In Southern Africa, Botswana’s Ministry of Minerals, Energy and Water Resources (MMEWR) recently announced that it had received approval from the Public Procurement and Asset Disposal Board (PPADB) to shortlist Tlou Energy and Sekaname Pvt Limited for the Coal Bed Methane (CBM) tender, Mmegi online reported.
The notice read: “The PPADB has approved the ministry’s request to shortlist the two companies for the development of coal bed methane fuelled pilot power plants in Botswana with a combined power production capped at a total of 100MW.”
This follows the minister’s announcement last month where he said that government is committing to an initial 100MW of gas power to be brought into the market.
This announcement is in line with the gas exploration company’s mission of exploiting this source of energy through its ongoing Lesedi project, which has resulted in an independently certified contingent resource of up to 3.3 trillion cubic feet (TCF) (3C).
“Given government’s proposal, our plan to initially develop a 10MW project is now even more tangible and the potential for being granted not only an offtake for our gas, but to generate revenues by supplying much-needed power to the national grid provides even more encouragement that our project will be a success,” Gabaake Gabaake, Tlou Energy acting managing director said at the time.
Coal bed methane projects
According to media, Tlou and Sekaname will each develop a 50MW CBM-fired power plant.
Following the recent announcement, Gabaake said: “We are elated by this decision and look forward to receiving the full details from the government.
“Although we always planned to expand our project beyond the 10MW initially envisaged as being fast-tracked for development, a 50MW project is five times larger than expected and a fabulous result for the company. Importantly it provides more certainty to our investment case to increase our power output as we develop our field.”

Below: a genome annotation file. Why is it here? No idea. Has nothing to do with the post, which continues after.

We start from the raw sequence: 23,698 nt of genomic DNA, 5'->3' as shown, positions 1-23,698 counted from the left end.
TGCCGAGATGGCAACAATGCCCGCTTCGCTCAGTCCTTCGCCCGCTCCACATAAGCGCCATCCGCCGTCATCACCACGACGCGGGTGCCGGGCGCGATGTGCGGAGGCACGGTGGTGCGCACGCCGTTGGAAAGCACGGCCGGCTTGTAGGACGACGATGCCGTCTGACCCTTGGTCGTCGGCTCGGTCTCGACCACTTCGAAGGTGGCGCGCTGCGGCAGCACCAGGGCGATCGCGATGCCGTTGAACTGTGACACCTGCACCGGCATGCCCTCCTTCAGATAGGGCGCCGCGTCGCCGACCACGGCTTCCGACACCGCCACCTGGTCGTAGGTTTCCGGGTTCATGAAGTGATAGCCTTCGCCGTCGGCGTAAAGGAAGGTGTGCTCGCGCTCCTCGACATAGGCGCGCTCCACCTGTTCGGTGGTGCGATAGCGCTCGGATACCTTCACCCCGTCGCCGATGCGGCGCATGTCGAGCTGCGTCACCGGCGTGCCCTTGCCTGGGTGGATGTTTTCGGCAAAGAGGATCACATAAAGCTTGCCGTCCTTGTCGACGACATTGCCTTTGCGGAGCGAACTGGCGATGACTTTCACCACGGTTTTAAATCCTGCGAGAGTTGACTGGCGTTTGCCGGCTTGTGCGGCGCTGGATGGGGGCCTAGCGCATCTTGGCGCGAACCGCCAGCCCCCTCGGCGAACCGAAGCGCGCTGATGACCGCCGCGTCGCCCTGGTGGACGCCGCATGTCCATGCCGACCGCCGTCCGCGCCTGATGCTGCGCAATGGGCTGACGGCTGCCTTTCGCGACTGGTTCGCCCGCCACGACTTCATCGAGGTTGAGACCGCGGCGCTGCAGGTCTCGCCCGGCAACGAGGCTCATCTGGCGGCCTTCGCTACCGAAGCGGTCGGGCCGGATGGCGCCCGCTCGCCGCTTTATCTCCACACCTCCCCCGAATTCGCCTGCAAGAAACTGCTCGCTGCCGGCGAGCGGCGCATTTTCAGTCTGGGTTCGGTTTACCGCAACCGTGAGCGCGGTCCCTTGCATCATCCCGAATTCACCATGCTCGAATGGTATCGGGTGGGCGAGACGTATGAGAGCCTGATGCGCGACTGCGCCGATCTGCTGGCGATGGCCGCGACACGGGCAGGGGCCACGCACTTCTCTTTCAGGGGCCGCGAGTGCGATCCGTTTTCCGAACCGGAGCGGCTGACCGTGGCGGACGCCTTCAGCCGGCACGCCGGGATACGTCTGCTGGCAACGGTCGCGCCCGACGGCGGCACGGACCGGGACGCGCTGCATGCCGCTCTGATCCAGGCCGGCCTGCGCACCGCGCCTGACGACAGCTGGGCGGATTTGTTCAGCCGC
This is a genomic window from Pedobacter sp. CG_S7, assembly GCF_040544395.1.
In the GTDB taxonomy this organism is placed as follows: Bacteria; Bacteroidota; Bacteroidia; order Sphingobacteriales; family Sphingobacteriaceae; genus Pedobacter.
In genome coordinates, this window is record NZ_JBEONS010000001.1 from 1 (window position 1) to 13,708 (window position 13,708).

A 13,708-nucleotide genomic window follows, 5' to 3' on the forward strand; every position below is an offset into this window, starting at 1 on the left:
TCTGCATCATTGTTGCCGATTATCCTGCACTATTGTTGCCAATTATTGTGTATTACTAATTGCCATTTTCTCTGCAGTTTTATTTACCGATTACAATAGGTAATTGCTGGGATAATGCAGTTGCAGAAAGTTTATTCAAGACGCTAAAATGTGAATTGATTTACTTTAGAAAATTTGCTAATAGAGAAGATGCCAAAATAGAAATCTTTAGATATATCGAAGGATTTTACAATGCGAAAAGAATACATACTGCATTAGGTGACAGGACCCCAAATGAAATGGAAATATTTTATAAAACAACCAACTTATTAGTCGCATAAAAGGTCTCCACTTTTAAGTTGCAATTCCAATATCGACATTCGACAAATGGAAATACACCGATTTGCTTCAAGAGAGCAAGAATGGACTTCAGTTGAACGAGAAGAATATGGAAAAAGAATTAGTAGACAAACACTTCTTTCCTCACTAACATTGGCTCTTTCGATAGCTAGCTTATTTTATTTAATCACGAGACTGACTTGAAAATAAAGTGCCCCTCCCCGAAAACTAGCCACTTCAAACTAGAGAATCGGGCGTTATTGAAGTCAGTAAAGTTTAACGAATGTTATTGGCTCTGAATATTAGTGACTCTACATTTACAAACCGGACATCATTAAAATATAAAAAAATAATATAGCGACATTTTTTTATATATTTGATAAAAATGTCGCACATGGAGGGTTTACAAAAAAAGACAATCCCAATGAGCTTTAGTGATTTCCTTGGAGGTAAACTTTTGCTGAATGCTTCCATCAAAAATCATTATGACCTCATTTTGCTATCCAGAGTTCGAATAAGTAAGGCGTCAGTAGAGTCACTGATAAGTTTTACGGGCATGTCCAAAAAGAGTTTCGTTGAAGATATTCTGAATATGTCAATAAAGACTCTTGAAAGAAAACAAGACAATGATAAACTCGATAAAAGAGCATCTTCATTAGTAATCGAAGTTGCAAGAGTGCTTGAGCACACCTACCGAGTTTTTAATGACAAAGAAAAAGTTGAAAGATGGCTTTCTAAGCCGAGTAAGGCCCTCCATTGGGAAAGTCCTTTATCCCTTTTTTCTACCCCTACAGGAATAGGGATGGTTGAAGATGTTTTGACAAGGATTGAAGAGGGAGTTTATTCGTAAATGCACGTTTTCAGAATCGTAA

Gabaake added: “A larger project also provides more options regarding project development as well as potential benefits from economies of scale.”
Emergency power request
In November 2015, the government issued a request to submit technical information for the supply of emergency power to address the country’s chronic power deficiency and to assist in fast-tracking the development of the gas industry in the country.
As a result of work still being done at the Morupule B coal-fired power station, Botswana has continued to rely on imports from South Africa.
[quote]The initial proposal submitted by Tlou Energy was for a 10MW gas-to-power pilot project, media reported.
Gabaake commented: “The next step is for the company to receive full details from the government. Once received, Tlou will commence work on a detailed proposal for the supply of CBM power, including negotiations on the terms of an off-take agreement, network access and project funding.”
Sekaname, a wholly owned subsidiary of Kalahari Energy, acts as a gas exploration and development company, which focuses on coal bed methane. According to media, the parent company has five prospecting licences in the eastern part of the Kalahari Karoo Basin covering an area of 3,912 square kilometres.
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